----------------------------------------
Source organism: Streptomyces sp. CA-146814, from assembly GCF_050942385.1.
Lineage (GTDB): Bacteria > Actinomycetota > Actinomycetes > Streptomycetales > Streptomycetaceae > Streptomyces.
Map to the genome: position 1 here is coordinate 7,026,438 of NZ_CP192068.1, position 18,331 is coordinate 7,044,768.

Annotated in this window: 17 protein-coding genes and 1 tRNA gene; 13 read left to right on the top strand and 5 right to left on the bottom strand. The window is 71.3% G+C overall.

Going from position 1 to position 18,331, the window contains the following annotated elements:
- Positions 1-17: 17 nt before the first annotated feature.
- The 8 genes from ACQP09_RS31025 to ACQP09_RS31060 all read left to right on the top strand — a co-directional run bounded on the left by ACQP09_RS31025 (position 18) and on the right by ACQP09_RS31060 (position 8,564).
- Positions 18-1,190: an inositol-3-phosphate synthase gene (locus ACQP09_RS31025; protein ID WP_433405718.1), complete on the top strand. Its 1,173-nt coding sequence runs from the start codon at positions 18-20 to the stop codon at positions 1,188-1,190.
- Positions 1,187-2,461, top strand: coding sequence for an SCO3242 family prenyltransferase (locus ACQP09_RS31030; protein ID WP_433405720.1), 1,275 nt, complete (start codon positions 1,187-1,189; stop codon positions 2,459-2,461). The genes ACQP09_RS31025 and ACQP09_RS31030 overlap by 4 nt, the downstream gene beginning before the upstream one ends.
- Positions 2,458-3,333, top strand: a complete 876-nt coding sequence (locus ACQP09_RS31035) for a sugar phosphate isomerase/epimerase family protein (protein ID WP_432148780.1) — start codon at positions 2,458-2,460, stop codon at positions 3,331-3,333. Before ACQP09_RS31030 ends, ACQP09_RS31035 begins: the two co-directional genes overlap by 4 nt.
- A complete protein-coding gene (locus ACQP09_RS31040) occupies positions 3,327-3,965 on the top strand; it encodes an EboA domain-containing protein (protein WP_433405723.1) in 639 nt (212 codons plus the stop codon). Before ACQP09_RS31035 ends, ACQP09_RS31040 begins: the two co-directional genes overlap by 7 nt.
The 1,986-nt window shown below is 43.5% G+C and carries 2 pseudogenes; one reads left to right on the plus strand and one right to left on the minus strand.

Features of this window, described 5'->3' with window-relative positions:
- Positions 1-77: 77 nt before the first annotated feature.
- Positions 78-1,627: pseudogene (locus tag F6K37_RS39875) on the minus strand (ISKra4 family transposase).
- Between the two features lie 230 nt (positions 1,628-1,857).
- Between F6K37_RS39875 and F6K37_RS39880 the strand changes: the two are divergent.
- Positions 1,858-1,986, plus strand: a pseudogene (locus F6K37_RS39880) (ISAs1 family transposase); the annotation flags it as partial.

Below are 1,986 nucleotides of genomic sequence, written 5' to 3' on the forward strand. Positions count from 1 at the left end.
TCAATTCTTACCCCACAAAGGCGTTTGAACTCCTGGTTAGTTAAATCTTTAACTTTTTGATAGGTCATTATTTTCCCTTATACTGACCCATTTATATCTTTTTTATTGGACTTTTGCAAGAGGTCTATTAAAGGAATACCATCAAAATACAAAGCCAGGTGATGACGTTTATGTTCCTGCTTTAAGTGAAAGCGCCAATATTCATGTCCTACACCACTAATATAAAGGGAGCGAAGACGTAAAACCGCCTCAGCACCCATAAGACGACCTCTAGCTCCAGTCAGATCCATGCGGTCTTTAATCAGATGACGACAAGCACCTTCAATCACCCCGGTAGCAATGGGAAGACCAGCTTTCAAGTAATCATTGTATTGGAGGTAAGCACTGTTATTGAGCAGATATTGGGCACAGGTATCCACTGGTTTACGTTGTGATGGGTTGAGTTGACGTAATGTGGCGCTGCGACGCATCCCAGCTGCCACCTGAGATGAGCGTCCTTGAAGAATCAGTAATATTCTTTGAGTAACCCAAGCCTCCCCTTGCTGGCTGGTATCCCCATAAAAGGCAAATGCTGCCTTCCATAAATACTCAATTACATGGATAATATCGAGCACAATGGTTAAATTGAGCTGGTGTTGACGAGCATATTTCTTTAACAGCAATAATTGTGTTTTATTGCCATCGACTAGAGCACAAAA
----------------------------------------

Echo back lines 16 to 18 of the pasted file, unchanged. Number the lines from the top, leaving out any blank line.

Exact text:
- Between the two features lie 230 nt (positions 1,628-1,857).
- Between F6K37_RS39875 and F6K37_RS39880 the strand changes: the two are divergent.
- Positions 1,858-1,986, plus strand: a pseudogene (locus F6K37_RS39880) (ISAs1 family transposase); the annotation flags it as partial.